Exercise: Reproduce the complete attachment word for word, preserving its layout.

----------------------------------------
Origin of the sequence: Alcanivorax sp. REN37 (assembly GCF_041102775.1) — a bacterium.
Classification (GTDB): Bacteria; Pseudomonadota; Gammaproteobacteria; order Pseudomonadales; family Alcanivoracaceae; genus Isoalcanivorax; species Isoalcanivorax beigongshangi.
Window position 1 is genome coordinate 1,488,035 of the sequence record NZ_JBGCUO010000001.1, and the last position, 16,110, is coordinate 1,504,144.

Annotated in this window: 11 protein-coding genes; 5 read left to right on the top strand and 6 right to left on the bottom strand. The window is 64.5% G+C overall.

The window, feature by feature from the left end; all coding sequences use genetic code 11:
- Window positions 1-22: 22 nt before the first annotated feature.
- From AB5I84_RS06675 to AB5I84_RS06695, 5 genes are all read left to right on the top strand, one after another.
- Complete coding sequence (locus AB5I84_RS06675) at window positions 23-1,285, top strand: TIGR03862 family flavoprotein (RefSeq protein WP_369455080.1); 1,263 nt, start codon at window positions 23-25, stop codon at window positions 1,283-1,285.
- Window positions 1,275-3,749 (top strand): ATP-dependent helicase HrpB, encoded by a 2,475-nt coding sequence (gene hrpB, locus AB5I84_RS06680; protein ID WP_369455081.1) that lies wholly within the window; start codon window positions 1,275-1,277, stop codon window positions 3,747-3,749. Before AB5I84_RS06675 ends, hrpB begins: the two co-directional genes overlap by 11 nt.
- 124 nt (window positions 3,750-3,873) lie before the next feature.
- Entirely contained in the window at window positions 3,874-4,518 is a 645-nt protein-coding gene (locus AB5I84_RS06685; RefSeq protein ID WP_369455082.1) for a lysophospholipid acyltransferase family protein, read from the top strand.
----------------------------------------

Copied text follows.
Origin of the sequence: Alcanivorax sp. REN37 (assembly GCF_041102775.1) — a bacterium.
Classification (GTDB): Bacteria; Pseudomonadota; Gammaproteobacteria; order Pseudomonadales; family Alcanivoracaceae; genus Isoalcanivorax; species Isoalcanivorax beigongshangi.
Window position 1 is genome coordinate 1,488,035 of the sequence record NZ_JBGCUO010000001.1, and the last position, 16,110, is coordinate 1,504,144.

Annotated in this window: 11 protein-coding genes; 5 read left to right on the top strand and 6 right to left on the bottom strand. The window is 64.5% G+C overall.

The window, feature by feature from the left end; all coding sequences use genetic code 11:
- Window positions 1-22: 22 nt before the first annotated feature.
- From AB5I84_RS06675 to AB5I84_RS06695, 5 genes are all read left to right on the top strand, one after another.
- Complete coding sequence (locus AB5I84_RS06675) at window positions 23-1,285, top strand: TIGR03862 family flavoprotein (RefSeq protein WP_369455080.1); 1,263 nt, start codon at window positions 23-25, stop codon at window positions 1,283-1,285.
- Window positions 1,275-3,749 (top strand): ATP-dependent helicase HrpB, encoded by a 2,475-nt coding sequence (gene hrpB, locus AB5I84_RS06680; protein ID WP_369455081.1) that lies wholly within the window; start codon window positions 1,275-1,277, stop codon window positions 3,747-3,749. Before AB5I84_RS06675 ends, hrpB begins: the two co-directional genes overlap by 11 nt.
- 124 nt (window positions 3,750-3,873) lie before the next feature.
- Entirely contained in the window at window positions 3,874-4,518 is a 645-nt protein-coding gene (locus AB5I84_RS06685; RefSeq protein ID WP_369455082.1) for a lysophospholipid acyltransferase family protein, read from the top strand.